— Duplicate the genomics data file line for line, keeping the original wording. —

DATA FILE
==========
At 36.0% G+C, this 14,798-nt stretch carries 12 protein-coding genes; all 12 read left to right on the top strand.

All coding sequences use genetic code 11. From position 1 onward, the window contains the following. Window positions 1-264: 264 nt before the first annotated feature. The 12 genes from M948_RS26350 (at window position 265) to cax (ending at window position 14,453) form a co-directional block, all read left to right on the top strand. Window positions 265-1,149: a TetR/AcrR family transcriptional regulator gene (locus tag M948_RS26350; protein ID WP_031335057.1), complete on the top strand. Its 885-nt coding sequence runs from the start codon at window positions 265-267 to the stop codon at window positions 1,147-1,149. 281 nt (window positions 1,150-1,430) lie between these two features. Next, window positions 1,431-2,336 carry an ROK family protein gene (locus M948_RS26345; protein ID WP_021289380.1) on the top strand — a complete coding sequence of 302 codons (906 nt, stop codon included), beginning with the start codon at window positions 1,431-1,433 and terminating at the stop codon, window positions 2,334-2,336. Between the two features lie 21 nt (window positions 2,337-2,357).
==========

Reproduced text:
At 36.0% G+C, this 14,798-nt stretch carries 12 protein-coding genes; all 12 read left to right on the top strand.

All coding sequences use genetic code 11. From position 1 onward, the window contains the following. Window positions 1-264: 264 nt before the first annotated feature. The 12 genes from M948_RS26350 (at window position 265) to cax (ending at window position 14,453) form a co-directional block, all read left to right on the top strand. Window positions 265-1,149: a TetR/AcrR family transcriptional regulator gene (locus tag M948_RS26350; protein ID WP_031335057.1), complete on the top strand. Its 885-nt coding sequence runs from the start codon at window positions 265-267 to the stop codon at window positions 1,147-1,149. 281 nt (window positions 1,150-1,430) lie between these two features. Next, window positions 1,431-2,336 carry an ROK family protein gene (locus M948_RS26345; protein ID WP_021289380.1) on the top strand — a complete coding sequence of 302 codons (906 nt, stop codon included), beginning with the start codon at window positions 1,431-1,433 and terminating at the stop codon, window positions 2,334-2,336. Between the two features lie 21 nt (window positions 2,337-2,357).